February 12 – Bloomberg: “HNA Group Co., the once-voracious hunter of global trophy assets, is seeking to sell more than $6 billion in properties worldwide as pressure intensifies for the Chinese conglomerate to speed up disposals so it can repay its debts. The group… said it agreed to sell two plots of land in Hong Kong it bought less than a year ago for HK$16 billion ($2 billion) to the city’s second-richest man. HNA is also said to have been in talks to sell a pair of office buildings in London’s Canary Wharf district it bought for more than $500 million and offering a raft of properties in the U.S. valued at about $4 billion.”

February 11 – Bloomberg: “Billionaire Hui Ka Yan’s China Evergrande Group, the nation’s number three by sales last year, has started selling homes cheap. A 12% discount will apply to many apartments ahead of a week-long Chinese New Year holiday… Sweeteners include down-payments by installment. The company may see headwinds for the property market amid local governments’ stringent home-buying curbs and the potential for liquidity to tighten. One analyst’s theory: this is a bid to please a government determined to cool housing prices, ahead of a long-standing plan to list a property unit on the mainland.”

February 11 – Wall Street Journal (Scott Patterson and Russell Gold): “Miners push bicycles piled high with bags of a grayish-blue ore along a dusty road to a makeshift market. There, they line up at wholesalers with nicknames such as Crazy Jack and Boss Lee. Most of the buyers are Chinese. Those buyers then sell to Chinese companies that ship the bags, filled with cobalt, to China for processing into rechargeable, lithium-ion batteries that power laptops and smartphones and electric cars. There is a world-wide race to lock up the supply chain for cobalt, which will likely be in even greater demand as electric-car production rises. So far, China is way ahead.”

Central Bank Watch:

February 11 – Reuters (John Miller): “The European Central Bank is concerned that the United States is exerting ‘political influence’ on exchange rates and will make this a theme at upcoming G20 meetings, ECB policymaker Ewald Nowotny said… ‘We in the ECB are certainly concerned about attempts by the United States to politically influence the exchange rate,’ Nowotny told Austrian broadcaster ORF. ‘That was a theme of economic discussions in Davos, where the ECB addressed this, and it will certainly be a theme at the upcoming G20 summit.'”

Global Bubble Watch:

February 12 – Bloomberg (Cecile Gutscher): “Societe Generale SA is telling yield-seeking bond investors to give up the ghost: they can no longer bank on dormant inflation underpinning risk bets, from credit to emerging markets to long-dated government debt. ‘The bear market in rates has started, and with it credit, and eventually emerging markets, should both come under pressure,’ strategists led by Brigitte Richard-Hidden wrote… ‘There has been a regime shift in the market, which implies further increases in yields.'”

February 10 – Financial Times (Chris Flood): “Investors ploughed more than $100bn in new cash into exchange traded funds in January, a record monthly inflow that helped drive assets held in ETFs globally above the $5tn mark for the first time. The surge in January follows four consecutive years of record breaking inflows into ETFs, a tectonic shift that is sending shockwaves across the entire asset management industry… Net new inflows into exchange traded funds and products reached $105.7bn in January, according to… ETFGI…”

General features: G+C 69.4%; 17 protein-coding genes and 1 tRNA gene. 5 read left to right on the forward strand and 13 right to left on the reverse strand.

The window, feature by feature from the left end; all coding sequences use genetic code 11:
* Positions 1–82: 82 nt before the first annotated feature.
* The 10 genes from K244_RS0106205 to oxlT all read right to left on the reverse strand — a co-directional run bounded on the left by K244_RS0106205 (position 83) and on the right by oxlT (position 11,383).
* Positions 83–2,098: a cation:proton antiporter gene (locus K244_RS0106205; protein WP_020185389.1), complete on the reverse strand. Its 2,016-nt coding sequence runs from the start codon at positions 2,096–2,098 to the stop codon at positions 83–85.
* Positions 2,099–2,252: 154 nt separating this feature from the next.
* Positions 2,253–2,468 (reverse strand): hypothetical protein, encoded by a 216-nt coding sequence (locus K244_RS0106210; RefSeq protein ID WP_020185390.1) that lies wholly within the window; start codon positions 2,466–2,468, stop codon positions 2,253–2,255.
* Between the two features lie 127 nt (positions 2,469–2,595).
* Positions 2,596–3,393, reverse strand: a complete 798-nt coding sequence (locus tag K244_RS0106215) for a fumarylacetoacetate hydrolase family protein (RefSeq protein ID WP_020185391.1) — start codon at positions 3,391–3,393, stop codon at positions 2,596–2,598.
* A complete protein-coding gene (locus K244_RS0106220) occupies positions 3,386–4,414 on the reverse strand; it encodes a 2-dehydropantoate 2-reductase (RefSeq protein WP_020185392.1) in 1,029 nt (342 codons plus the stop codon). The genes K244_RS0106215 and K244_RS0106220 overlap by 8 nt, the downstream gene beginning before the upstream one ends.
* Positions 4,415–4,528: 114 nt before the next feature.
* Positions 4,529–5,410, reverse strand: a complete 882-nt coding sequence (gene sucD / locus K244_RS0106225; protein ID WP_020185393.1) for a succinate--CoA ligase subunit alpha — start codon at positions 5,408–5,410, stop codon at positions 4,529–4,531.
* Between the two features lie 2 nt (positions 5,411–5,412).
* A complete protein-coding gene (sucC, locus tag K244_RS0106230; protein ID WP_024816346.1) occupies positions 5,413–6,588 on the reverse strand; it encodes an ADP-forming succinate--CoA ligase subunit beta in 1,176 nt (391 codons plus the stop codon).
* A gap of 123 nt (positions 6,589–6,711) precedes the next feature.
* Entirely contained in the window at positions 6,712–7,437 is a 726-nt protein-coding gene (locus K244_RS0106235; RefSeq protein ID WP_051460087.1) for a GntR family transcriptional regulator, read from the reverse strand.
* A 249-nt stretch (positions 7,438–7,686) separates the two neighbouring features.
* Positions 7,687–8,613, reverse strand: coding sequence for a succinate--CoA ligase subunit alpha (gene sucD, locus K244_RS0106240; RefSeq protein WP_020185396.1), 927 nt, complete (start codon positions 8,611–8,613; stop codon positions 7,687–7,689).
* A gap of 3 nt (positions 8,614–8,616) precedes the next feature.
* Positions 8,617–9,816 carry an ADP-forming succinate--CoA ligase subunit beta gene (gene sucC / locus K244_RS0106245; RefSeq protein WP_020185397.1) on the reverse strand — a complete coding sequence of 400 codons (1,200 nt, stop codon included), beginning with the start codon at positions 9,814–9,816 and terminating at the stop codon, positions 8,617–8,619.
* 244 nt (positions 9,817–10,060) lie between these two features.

February 13 – Financial Times (Joe Rennison and Eric Platt): “The premium investors are demanding to own loans that are packaged into bonds has tumbled to the lowest since the financial crisis, in a sign that the market has not been roiled by the return of volatility in stocks. The market for collateralised debt obligations, as the securities are known, has boomed over the past two years as the juicier yields they offer draws buyers. That, in turn, has driven the issuance of collateralised loan obligations that this year has already eclipsed the record pace of 2017. Barings… priced a $517m CLO — composed of loans made to weaker corporate borrowers — at the lowest spread over a benchmark interest rate since 2008. The safest triple A part of the CLO priced at just 99 bps above Libor…”

February 11 – Reuters (Tom Arnold and Alexander Cornwell): “Sharp swings in global financial markets in the past few days are not worrying since economic growth is strong but reforms are still needed to avert future crises, the managing director of the International Monetary Fund said… ‘I’m reasonably optimistic because of the landscape we have at the moment. But we cannot sit back and wait for growth to continue as normal,’ she said…”

Fixed-Income Bubble Watch:

February 13 – Wall Street Journal (Daniel Kruger and Michael S. Derby): “Bond investors are grappling with concerns that the U.S. government’s decisions to cut taxes and increase spending are stoking an economy that doesn’t need a boost, at the expense of long-term financial health. Selling in government bonds that began after the passage of tax cuts and accelerated amid fears of a pickup in inflation has darkened investors’ outlook in recent weeks. Even as the government boosts its borrowing, the Federal Reserve has stepped away from bond purchases and is now shrinking its holdings, raising worries about the appetite from private investors who will need to make up the difference. Because the 10-year Treasury note is a bedrock of global financial markets, rising yields… can lift borrowing costs, affecting everything from state and local governments to mortgages, credit cards, and corporate loans.”